The quarterback decision is obvious, as QBs are the fulcrum of the passing game. While the idea of Josh McCown being any sort of model of consistency is absurd on its face, he’s a veteran the Jets know can be trusted to at least get the ball to their young group of receivers with regularity. This signing was meant to safeguard against an all-time terrible passing offense in the very real scenario neither young quarterback looked ready to start NFL games.  

Competent corner play is key to a Bowles defense given how pressure is often manufactured with numbers. Mo Claiborne came off the best season of his career in Dallas in 2016. PFF credited Claiborne with a 64.1 QB rating against, a top ten rating in the league. The idea here is the Jets could replace a player losing his first round talent with a player that is at last showing his. A competent starting cover corner is a solid foundation to bed in the rest of a young secondary, including two rookie safeties and presumably Juston Burris on the outside in nickel. 

These two players, in theory, could be key parts in the Jets avoiding the league cellar. Given how poor Revis was last year, Claiborne as a replacement in addition to the young talent creates hope for the pass defense to take a nice step forward as a whole. McCown, even with a laughably bad record as a starter, has shown he can keep bad teams in some close ones. Seven of his eleven Cleveland starts finished with a margin of less than a touchdown.  

The Jets still have some of their most promising talent in the secondary regardless, but Claiborne could be the piece that makes the Jets’ pass defense a surprisingly solid unit. The optimistic take is that maybe Petty can surprise after his showing against the Giants in preseason, but McCown at this point remains the buffer between a bad passing attack and a historically bad one.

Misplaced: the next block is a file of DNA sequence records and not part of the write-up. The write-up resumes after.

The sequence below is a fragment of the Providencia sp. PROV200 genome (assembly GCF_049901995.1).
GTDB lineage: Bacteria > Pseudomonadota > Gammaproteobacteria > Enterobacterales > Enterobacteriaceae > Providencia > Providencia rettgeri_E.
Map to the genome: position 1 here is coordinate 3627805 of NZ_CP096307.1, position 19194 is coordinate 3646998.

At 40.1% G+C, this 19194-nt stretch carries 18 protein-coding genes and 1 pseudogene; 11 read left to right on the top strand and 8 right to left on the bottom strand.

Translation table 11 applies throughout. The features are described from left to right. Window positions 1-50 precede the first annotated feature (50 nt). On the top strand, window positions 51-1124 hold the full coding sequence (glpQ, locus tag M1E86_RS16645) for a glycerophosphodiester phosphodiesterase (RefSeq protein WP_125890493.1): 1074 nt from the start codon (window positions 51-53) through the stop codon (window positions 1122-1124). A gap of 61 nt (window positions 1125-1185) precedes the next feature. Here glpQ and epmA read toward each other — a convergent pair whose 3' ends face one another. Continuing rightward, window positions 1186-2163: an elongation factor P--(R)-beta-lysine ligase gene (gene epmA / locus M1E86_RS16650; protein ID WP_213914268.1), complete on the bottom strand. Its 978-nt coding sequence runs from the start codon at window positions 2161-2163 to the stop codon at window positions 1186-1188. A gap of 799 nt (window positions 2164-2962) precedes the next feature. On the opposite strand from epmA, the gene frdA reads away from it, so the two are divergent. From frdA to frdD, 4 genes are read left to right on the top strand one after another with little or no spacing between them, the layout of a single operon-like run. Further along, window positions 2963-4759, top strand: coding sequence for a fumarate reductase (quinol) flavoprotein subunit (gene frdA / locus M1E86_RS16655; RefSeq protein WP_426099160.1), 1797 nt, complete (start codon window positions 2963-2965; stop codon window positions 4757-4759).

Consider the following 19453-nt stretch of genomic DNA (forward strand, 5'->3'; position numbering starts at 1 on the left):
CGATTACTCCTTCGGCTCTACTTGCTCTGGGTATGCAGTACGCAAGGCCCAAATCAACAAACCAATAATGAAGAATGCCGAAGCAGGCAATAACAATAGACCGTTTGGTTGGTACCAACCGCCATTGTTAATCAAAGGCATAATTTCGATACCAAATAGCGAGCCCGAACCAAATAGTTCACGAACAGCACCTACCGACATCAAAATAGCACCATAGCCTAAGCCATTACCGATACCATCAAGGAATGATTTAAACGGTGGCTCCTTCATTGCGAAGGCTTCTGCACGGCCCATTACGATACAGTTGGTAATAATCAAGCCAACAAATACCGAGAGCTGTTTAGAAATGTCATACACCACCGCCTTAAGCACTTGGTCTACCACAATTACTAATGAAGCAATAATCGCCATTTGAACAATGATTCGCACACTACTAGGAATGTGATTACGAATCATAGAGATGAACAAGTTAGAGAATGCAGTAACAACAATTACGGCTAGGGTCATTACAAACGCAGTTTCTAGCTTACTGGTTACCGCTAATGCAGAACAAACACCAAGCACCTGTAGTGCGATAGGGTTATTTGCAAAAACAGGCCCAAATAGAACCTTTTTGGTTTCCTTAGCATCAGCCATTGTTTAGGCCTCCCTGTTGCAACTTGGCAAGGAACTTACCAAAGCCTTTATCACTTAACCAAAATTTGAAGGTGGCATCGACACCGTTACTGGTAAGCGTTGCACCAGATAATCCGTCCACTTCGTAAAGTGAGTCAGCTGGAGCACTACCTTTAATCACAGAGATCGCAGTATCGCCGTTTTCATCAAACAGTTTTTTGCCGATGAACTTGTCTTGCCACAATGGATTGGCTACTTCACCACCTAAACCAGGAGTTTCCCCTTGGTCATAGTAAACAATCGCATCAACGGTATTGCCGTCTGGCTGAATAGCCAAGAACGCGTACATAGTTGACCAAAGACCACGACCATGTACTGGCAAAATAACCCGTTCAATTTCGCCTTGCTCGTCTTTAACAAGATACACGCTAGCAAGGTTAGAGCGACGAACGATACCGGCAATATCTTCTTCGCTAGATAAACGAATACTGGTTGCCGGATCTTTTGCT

The risk is that yet again, Maccagnan has backed his chances on a fragile plan. These are players that time and again have proven themselves unreliable, both in performance and staying healthy. The Jets have in fact already had a taste of this, with McCown’s rib scare versus Philadelphia and Claiborne sitting out Week 3. Their performances when healthy aren’t a lock either. McCown aside from half a season buoyed by Brandon Marshall and Alshon Jeffery in their primes is the “crap journeyman quarterback” personified. Claiborne meanwhile was regarded as a massive draft bust prior to 2016 for on-field struggles in addition to health related ones. 

When last year’s plan failed, Maccagnan’s reputation took a hit in a way that did not seem possible just a year prior. Just as nearly every move seemed to pay instant dividends in year one, the majority of 2015 became ashes in his mouth and the 2016 additions were mostly bitter disappointments. Despite taking some heat however, he was able to ride that 2015 goodwill into a presumed thumbs up from ownership for a youth movement.  This year, such a failure would prove much more damaging. If Maccagnan’s vulnerable strategy goes belly up, it’s not just his reputation in line for some serious damage. It could cost him his job.